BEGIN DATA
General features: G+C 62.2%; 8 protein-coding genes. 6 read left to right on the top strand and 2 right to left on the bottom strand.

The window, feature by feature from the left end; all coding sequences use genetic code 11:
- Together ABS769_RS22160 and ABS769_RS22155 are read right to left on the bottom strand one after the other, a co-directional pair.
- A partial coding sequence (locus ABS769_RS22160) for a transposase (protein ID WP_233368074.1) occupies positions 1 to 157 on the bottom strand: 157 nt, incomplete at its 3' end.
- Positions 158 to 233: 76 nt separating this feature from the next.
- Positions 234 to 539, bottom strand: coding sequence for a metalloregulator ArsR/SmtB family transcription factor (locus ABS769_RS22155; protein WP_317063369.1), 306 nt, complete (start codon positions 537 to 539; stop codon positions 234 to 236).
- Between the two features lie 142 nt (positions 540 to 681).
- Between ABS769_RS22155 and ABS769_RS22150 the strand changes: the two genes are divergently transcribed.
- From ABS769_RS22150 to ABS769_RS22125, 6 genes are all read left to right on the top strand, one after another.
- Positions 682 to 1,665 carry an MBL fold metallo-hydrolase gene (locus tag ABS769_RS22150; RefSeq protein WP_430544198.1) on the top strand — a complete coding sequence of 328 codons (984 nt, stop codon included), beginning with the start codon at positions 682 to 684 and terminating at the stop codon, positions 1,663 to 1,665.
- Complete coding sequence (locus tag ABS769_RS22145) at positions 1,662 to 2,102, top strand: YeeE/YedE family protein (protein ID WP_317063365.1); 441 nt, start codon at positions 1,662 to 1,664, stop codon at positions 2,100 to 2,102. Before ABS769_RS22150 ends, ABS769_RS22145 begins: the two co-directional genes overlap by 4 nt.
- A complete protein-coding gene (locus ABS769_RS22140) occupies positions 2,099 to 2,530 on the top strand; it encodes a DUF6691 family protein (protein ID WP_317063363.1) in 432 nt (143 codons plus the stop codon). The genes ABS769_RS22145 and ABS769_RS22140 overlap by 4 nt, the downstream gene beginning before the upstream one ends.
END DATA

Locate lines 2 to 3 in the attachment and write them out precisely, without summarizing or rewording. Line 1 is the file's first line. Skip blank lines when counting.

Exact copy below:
The window, feature by feature from the left end; all coding sequences use genetic code 11:
- Together ABS769_RS22160 and ABS769_RS22155 are read right to left on the bottom strand one after the other, a co-directional pair.